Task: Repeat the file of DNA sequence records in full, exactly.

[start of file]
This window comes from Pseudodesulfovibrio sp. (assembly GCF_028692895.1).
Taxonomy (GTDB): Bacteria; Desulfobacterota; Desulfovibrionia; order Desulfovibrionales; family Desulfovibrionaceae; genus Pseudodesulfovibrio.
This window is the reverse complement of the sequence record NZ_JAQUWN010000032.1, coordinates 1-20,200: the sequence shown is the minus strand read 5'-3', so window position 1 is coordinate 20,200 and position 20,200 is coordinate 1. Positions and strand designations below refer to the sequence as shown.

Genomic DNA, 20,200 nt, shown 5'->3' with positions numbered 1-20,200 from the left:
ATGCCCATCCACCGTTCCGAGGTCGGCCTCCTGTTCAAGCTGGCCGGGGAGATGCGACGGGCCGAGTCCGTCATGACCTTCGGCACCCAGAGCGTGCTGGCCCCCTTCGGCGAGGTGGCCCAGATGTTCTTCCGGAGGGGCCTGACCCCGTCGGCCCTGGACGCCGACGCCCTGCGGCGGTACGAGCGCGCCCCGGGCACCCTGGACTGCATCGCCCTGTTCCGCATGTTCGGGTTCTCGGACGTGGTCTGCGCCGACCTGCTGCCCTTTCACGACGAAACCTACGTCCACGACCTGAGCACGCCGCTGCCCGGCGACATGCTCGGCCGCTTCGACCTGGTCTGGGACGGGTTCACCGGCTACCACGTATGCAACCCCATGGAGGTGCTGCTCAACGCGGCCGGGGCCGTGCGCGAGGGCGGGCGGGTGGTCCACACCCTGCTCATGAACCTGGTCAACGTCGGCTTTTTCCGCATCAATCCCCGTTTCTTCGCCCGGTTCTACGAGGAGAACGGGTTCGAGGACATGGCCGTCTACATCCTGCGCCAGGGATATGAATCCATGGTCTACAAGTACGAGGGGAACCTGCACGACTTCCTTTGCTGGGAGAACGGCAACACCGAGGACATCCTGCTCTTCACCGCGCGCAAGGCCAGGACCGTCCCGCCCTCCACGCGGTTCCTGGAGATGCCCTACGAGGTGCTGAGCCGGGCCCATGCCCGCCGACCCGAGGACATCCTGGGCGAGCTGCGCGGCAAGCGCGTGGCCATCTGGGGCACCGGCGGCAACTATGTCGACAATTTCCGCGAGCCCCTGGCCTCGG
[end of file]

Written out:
This window comes from Pseudodesulfovibrio sp. (assembly GCF_028692895.1).
Taxonomy (GTDB): Bacteria; Desulfobacterota; Desulfovibrionia; order Desulfovibrionales; family Desulfovibrionaceae; genus Pseudodesulfovibrio.
This window is the reverse complement of the sequence record NZ_JAQUWN010000032.1, coordinates 1-20,200: the sequence shown is the minus strand read 5'-3', so window position 1 is coordinate 20,200 and position 20,200 is coordinate 1. Positions and strand designations below refer to the sequence as shown.

Genomic DNA, 20,200 nt, shown 5'->3' with positions numbered 1-20,200 from the left:
ATGCCCATCCACCGTTCCGAGGTCGGCCTCCTGTTCAAGCTGGCCGGGGAGATGCGACGGGCCGAGTCCGTCATGACCTTCGGCACCCAGAGCGTGCTGGCCCCCTTCGGCGAGGTGGCCCAGATGTTCTTCCGGAGGGGCCTGACCCCGTCGGCCCTGGACGCCGACGCCCTGCGGCGGTACGAGCGCGCCCCGGGCACCCTGGACTGCATCGCCCTGTTCCGCATGTTCGGGTTCTCGGACGTGGTCTGCGCCGACCTGCTGCCCTTTCACGACGAAACCTACGTCCACGACCTGAGCACGCCGCTGCCCGGCGACATGCTCGGCCGCTTCGACCTGGTCTGGGACGGGTTCACCGGCTACCACGTATGCAACCCCATGGAGGTGCTGCTCAACGCGGCCGGGGCCGTGCGCGAGGGCGGGCGGGTGGTCCACACCCTGCTCATGAACCTGGTCAACGTCGGCTTTTTCCGCATCAATCCCCGTTTCTTCGCCCGGTTCTACGAGGAGAACGGGTTCGAGGACATGGCCGTCTACATCCTGCGCCAGGGATATGAATCCATGGTCTACAAGTACGAGGGGAACCTGCACGACTTCCTTTGCTGGGAGAACGGCAACACCGAGGACATCCTGCTCTTCACCGCGCGCAAGGCCAGGACCGTCCCGCCCTCCACGCGGTTCCTGGAGATGCCCTACGAGGTGCTGAGCCGGGCCCATGCCCGCCGACCCGAGGACATCCTGGGCGAGCTGCGCGGCAAGCGCGTGGCCATCTGGGGCACCGGCGGCAACTATGTCGACAATTTCCGCGAGCCCCTGGCCTCGG